A descendant of considerable Cornish lineage, Harold Harvey was one of the few Newlyn artists to spend his entire life in Cornwall, apart from one brief period abroad. Described in
, 1924, as one of the 'truest and sincerest of British Painters,' his works were considered 'genuine interpretations of place and people', and praised for their success in conveying 'the peculiar and rather wistful geniality of this corner of England'.
He first studied under Norman Garstin, and then went to Paris during the 1890s where he continued his studies at the Academie Julian under Benjamin Constant and Jean-Paul Laurens. On his return, he married Gertrude, who was also an artist, and they settled in Newlyn.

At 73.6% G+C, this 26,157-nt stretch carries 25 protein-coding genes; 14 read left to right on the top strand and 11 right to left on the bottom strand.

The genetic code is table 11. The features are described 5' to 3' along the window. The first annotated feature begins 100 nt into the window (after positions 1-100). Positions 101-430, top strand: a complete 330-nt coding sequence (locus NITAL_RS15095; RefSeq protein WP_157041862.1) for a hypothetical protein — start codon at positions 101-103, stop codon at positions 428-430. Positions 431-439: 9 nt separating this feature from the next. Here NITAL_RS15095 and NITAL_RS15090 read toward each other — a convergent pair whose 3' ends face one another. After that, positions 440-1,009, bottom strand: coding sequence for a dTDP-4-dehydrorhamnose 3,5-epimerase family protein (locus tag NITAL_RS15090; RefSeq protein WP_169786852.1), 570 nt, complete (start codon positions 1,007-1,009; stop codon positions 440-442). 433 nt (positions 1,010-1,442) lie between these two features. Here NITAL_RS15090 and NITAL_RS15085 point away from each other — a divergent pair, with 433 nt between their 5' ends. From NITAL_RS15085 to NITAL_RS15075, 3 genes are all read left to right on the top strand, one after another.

A prolific painter of varied subjects and styles, Harvey never achieved his due critical acclaim. He was a regular exhibitor at the Royal Academy from 1898-1941 and held several one-man exhibitions in London, at the Mendoza Galleries, Barbizon House and the Leicester Galleries.
Harvey's artistic development reveals an ability to assimilate the changing Newlyn styles. The muted palette of his first works denote an appreciation of the early generation, especially Alexander Stanhope Forbes. he then adopted a more brilliant colours, comparable to the contemporary works produced by Laura Knight. From circa 1915, he painted in an increasingly flatter, decorative style and broadened the range of his subjects which now included sophisticated interior scenes. By the 1920s his figures both in stye and scale betray the influence of Dod Procter.
Essentially a realist painter of local life, Harvey's works reflect above all a deeply felt commitment to his beloved Cornish home.
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